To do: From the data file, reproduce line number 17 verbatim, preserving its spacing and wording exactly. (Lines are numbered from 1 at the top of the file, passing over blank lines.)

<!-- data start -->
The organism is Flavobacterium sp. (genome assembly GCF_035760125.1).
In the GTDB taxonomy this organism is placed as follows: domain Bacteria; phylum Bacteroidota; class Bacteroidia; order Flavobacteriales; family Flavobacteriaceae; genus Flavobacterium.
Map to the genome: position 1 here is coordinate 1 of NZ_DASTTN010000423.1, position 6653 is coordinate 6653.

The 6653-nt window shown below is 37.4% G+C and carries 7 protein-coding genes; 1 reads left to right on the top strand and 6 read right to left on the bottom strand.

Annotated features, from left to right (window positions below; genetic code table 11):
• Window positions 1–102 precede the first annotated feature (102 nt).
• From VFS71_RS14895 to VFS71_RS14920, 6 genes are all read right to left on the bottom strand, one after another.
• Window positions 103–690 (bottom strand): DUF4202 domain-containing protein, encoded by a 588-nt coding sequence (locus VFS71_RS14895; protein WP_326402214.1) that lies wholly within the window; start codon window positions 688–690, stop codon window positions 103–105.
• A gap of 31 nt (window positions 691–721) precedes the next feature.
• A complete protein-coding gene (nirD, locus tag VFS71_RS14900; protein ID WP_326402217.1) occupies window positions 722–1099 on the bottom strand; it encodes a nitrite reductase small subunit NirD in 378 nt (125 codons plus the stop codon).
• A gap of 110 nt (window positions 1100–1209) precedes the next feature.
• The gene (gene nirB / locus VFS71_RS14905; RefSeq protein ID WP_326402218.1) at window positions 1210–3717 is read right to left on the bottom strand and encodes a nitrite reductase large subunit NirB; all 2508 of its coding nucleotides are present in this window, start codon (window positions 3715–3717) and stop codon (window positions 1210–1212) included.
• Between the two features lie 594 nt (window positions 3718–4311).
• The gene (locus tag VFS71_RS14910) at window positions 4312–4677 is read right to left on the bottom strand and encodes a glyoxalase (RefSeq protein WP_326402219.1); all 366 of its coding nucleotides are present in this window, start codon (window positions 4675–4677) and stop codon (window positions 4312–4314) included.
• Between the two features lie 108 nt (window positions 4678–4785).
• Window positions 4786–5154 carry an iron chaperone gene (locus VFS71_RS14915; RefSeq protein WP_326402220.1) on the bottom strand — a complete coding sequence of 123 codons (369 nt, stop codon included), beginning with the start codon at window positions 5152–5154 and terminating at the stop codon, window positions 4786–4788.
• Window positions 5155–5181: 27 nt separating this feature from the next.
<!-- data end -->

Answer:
• Window positions 5155–5181: 27 nt separating this feature from the next.